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Beware: Diabetes damages auditory senses, can lead to hearing loss

Diabetes often damages patients’ auditory system and therefore can impair their hearing, finds a new research that suggests doctors to also conduct hearing testing when managing type 2 diabetes.

health and fitness Updated: Apr 26, 2016 17:41 IST
Diabetes

Hearing impairment is associated with social isolation and depression, cognitive decline and incident dementia, a higher propensity for falls and hospitalisations, and increased mortality.(Shutterstock)

Diabetes often damages patients’ auditory system and therefore can impair their hearing, finds a new research that suggests doctors to also conduct hearing testing when managing type 2 diabetes.

“An association between diabetes and hearing impairment in human subjects has been shown in many, but not all studies,” said Elizabeth Helzner from SUNY Downstate Medical Centre in the US.

“Direct comparison of these studies is complicated due to a lack of consistency in defining hearing impairment and other factors,” said Helzner.

Read: Cause of alarm: Adult diabetics four times more since 1980, says WHO

“However, the association between diabetes and hearing impairment tends to be stronger in studies that included younger participants, perhaps because in older samples, other causes of age-related hearing impairment may mask the contribution of diabetes to the impairment,” she added.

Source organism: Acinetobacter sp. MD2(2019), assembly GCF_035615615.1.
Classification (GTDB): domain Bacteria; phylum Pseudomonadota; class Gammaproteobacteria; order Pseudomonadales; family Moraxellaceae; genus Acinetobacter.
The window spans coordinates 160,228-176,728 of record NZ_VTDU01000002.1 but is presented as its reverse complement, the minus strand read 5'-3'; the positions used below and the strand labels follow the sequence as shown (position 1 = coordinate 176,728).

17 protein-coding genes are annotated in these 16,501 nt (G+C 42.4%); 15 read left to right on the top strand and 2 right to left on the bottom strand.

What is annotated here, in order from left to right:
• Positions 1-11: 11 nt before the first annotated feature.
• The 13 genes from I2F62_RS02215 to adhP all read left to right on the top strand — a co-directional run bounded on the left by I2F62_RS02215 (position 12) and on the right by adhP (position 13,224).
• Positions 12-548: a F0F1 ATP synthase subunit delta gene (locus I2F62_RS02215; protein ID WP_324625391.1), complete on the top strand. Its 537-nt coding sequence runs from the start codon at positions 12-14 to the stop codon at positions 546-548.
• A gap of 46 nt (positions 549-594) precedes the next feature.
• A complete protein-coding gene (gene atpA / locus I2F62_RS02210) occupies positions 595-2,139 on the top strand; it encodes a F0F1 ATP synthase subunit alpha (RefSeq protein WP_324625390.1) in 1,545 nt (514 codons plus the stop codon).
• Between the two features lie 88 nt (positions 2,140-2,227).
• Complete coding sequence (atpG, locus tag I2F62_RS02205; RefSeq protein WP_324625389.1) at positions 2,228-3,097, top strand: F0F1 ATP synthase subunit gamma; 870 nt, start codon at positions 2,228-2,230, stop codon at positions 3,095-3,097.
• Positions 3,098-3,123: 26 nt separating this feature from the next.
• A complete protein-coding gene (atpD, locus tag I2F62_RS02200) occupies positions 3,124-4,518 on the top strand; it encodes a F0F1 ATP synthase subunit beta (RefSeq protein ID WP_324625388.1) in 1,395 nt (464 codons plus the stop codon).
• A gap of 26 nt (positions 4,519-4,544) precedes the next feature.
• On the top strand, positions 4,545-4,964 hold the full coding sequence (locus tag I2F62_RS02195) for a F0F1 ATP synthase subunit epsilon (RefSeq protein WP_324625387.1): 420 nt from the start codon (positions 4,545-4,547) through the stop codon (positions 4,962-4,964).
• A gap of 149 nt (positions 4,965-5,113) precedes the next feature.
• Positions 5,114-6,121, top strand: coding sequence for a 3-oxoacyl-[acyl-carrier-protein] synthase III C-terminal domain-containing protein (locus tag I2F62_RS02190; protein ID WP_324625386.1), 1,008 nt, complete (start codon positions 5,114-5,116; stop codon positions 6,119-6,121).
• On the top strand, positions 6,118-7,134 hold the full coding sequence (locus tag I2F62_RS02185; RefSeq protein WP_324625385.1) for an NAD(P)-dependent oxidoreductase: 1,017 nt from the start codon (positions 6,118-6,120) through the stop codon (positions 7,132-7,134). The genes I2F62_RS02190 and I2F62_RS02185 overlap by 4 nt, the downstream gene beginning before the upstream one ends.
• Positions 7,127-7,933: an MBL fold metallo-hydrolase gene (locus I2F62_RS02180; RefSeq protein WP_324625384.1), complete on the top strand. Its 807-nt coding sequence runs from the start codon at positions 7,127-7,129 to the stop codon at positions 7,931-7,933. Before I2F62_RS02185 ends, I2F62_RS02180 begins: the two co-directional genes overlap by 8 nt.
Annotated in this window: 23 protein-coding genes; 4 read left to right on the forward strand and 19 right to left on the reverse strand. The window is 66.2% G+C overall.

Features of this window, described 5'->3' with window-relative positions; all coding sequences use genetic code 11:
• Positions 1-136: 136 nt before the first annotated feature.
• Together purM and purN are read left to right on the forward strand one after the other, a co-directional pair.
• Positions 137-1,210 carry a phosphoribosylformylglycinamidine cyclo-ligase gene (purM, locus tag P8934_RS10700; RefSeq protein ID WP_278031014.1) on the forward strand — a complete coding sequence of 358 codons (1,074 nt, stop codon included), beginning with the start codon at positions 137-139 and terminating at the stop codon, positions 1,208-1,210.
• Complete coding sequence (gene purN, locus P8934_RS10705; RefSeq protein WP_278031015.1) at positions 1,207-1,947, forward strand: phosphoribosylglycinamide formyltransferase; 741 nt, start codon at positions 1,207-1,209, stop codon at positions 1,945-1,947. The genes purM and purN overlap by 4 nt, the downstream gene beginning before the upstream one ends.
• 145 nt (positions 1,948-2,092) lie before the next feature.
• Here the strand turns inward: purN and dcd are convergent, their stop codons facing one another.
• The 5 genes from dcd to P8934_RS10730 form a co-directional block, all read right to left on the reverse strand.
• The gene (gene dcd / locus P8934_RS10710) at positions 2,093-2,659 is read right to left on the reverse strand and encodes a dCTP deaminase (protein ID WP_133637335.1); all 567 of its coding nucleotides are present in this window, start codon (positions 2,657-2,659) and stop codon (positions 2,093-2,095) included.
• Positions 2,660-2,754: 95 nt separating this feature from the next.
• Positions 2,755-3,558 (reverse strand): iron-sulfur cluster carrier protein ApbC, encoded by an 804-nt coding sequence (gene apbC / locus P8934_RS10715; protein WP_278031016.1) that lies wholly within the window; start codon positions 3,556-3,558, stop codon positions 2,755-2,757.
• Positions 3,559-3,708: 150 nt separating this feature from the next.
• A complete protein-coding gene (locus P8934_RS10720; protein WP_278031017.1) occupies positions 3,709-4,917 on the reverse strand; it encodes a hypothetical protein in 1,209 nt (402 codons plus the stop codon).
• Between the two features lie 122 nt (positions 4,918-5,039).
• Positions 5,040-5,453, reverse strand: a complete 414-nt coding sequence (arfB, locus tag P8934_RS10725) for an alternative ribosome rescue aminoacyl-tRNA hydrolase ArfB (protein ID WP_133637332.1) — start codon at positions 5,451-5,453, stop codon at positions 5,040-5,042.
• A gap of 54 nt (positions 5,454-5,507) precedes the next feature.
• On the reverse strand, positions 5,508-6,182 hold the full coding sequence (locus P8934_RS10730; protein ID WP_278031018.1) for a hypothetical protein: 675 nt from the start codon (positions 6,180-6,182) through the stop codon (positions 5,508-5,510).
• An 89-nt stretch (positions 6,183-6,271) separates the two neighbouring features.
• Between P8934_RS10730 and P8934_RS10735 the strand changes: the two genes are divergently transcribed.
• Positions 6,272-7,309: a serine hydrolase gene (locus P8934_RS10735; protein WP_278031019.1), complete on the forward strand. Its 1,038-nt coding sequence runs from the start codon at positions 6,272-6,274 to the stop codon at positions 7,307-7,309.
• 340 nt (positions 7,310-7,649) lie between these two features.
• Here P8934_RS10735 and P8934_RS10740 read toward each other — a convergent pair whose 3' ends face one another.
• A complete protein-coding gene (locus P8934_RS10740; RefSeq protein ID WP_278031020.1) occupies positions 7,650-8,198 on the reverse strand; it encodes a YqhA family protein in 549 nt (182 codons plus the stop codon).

This factor in itself lends weight to the notion that type 2 diabetes can damage hearing, researchers said.

They added that well-designed longitudinal studies are necessary in order to explore whether patients with diabetes are at increased risk of early-onset hearing impairment.

Read: A low-calorie diet can get you rid of diabetes

Researchers said studies should also explore whether the progression of hearing impairment varies based on diabetes status, as well as disease management factors, after taking other known contributors to hearing sensitivity into account.

Hearing impairment has been associated with social isolation and depression, cognitive decline and incident dementia, a higher propensity for falls and hospitalisations, and increased mortality, researchers said.

The findings were published in the journal Current Diabetes Reports.

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